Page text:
Home Engineering Tactile Display for Virtual 3D Shape Rendering
To test the real performance of the designed device we have build a prototype made up of three identical modules (Fig. 5.10 and 5.11). It is possible to analyse the components of a single module in Fig. 5.12, while Fig. 5.13 shows the prototype in four different configurations during the rendering process.
Fig. 5.10 Prototype of first designed version
Fig. 5.11 Tilting system
Discussion of Pros and Limits
The tactile interface described and developed fully meet the general aims of the project:
To understand the real improvements obtained with the developed device, it is possible to compare it with the SATIN system, as shown in Table5.1.
By analysing the different characteristics it is possible to notice that the distance between the nodes is significantly lower than that of the SATIN system. In this manner, it is possible to ensure a higher resolution. As regards the number of nodes,the
Fig. 5.12 Prototype of a single module
Fig. 5.13 Prototype in different configurations
previously developed solutions have a fixed number, which coincides with the maximum number of relative modules that can be used. Instead, the proposed system can work with a variable number of control points according to the users and application needs. The SATIN system does not provide the possibility of changing the nominal distance between the nodes, while the designed system has this important feature. Indeed, the designed system allows us to change the distance between the control sectors that allow us to increase or decrease the resolution of the rendered surface. But, to do this operation we need to disassemble the strip from the device and change the distance. Therefore, this adjustment requires stopping the device work to allow us to perform the required set-up. Furthermore, the impossibility to change the distance of the control sectors during the rendering prevents to place the control sectors in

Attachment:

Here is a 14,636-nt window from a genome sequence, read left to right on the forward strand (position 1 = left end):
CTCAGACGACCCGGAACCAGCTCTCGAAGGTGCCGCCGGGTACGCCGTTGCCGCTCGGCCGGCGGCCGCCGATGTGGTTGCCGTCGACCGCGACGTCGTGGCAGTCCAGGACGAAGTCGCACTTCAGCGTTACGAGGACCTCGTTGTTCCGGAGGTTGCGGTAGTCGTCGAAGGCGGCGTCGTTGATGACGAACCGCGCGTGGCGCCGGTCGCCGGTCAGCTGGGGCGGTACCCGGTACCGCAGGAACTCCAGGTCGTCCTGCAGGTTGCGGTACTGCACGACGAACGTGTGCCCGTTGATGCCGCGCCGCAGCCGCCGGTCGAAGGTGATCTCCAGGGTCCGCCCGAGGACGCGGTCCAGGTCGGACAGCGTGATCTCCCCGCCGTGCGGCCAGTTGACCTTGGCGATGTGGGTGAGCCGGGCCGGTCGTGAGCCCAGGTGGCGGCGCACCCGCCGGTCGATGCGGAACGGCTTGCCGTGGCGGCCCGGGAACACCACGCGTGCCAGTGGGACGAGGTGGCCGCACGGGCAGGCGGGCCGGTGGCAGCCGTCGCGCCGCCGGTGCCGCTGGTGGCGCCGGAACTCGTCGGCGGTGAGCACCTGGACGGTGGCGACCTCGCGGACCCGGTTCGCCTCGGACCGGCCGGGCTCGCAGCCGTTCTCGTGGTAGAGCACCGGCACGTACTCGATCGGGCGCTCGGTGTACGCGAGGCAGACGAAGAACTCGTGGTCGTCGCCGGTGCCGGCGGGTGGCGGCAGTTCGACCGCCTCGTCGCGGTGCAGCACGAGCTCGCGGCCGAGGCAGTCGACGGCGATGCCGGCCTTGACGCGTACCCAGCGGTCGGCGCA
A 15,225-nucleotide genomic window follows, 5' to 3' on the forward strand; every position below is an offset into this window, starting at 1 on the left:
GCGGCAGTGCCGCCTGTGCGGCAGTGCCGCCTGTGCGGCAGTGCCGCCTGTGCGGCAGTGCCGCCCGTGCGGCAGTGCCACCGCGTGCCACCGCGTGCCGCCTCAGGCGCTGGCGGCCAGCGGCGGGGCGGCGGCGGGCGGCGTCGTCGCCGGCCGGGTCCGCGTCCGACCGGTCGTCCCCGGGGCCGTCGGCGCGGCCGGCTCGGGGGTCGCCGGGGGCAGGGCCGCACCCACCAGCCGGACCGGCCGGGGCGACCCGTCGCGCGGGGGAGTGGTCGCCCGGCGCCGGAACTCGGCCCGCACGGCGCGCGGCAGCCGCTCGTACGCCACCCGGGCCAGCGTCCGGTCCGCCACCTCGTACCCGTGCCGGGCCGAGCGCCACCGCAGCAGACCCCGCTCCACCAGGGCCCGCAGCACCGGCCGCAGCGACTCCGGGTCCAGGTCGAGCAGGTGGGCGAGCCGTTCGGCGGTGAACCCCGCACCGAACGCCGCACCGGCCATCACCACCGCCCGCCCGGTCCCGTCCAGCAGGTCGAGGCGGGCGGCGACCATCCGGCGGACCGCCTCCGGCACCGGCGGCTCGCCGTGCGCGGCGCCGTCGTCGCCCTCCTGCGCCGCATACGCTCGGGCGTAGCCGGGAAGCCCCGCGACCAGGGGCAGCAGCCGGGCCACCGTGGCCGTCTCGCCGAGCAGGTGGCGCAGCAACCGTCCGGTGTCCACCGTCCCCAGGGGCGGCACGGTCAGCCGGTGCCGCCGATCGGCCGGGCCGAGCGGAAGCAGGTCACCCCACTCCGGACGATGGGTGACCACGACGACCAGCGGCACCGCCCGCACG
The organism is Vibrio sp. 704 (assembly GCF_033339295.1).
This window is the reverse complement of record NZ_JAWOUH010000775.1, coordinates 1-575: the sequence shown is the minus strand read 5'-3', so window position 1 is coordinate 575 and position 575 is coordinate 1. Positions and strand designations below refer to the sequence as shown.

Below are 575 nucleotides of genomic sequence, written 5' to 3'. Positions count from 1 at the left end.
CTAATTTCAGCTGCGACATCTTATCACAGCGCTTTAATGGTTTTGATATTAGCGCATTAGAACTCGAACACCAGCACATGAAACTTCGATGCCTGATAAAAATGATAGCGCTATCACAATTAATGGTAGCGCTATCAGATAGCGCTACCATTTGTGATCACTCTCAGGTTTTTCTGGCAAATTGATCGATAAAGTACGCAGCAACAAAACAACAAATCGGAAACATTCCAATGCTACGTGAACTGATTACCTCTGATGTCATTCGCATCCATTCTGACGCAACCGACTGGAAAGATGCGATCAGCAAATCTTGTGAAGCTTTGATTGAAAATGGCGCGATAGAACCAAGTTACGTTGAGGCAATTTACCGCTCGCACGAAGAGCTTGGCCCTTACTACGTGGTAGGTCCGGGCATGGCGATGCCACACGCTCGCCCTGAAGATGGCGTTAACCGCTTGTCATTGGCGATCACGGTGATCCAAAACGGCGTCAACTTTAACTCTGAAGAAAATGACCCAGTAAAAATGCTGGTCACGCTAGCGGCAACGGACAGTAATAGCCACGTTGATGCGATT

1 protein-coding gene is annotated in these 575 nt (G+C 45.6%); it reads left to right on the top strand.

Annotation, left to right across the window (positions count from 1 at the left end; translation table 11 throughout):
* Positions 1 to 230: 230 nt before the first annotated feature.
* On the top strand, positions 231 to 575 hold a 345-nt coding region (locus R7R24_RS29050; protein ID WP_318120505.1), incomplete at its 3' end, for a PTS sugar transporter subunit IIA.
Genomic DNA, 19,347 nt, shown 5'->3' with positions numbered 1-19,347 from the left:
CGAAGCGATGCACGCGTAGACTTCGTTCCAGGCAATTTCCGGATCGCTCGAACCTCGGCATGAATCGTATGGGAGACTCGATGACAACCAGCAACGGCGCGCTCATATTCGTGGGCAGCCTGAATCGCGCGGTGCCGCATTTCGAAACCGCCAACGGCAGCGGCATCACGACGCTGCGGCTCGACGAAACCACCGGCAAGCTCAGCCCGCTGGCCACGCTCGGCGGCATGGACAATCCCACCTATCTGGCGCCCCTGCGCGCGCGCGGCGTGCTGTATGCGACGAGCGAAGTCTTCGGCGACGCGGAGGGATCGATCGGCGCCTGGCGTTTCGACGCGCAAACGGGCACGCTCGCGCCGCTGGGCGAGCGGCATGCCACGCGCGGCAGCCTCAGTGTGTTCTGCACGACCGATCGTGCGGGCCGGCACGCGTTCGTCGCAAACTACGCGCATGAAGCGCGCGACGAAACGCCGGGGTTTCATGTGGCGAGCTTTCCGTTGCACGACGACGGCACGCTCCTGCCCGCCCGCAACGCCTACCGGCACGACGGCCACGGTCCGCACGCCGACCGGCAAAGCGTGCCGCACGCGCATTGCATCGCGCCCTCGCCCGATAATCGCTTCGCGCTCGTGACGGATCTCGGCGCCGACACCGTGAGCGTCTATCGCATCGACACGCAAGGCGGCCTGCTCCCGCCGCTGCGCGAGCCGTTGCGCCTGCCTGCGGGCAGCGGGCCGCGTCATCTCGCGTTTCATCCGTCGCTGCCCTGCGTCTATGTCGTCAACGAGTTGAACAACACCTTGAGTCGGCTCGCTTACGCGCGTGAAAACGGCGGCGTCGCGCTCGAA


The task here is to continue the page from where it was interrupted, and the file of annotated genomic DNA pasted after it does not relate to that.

Table 5.1 Comparison between the SATIN system and the first version of developed tactile device
specific, not-equidistant points of the trajectory. Indeed, the accuracy of the render depends by the distance between the inflection point of the trajectory and the control sector. If we are able to arrange the control sectors as close as possible to the inflection points, we will achieve a render with high accuracy. With the designed solution it is not possible to adjust in real time the relative distance between the control sectors and this limitation is the starting point for the development of the second version of the tactile interface.
Indeed, the first version of the tactile device presents other drawbacks. These are related to the transmission system elements. We placed the servomotors in charge of actuating the planar articulated arm at the basis of the module. This allowed us to avoid high inertial loads caused by the weight of these components. To transmit the motion from the servomotor to the element Arm2 a transmission system was needed and the pulleys-belt solution was the best choice in terms of dimensions. But, this system presents a stiffness that is too high for our aims. Another problem is represented by the mechanical plays. In actuality, the complexity of the transmission system and the high number of its elements make the device sensible to the small mechanical plays which are irrelevant when considered individually. On the contrary, they significantly influence the accuracy of the device in the whole kinematic chain.
Analysing the behaviour of the whole device in terms of stiffness could be considered as a good compromise between stiffness and dimensions. The designed solution works fine in standard situations but when we try to render surfaces with extremely low curvature radii, which require a strong deformation of the strip, or when the user applies high loads during the touch, the designed system lost accuracy because of the elements stiffness. To solve this problem, it would be sufficient to increase the stiffness of the elements but this will require an increase of the dimensions and in particular of the width of the module. This dimension strongly influences the minimum distance between the control sectors: by increasing the module width, there will be an increase of the minimum achievable distance, while there will be a decrease of the system resolution.
To overcome all these drawbacks, we have designed the second version of the device, which will represent an advance in all the fundamental aspects of the device.
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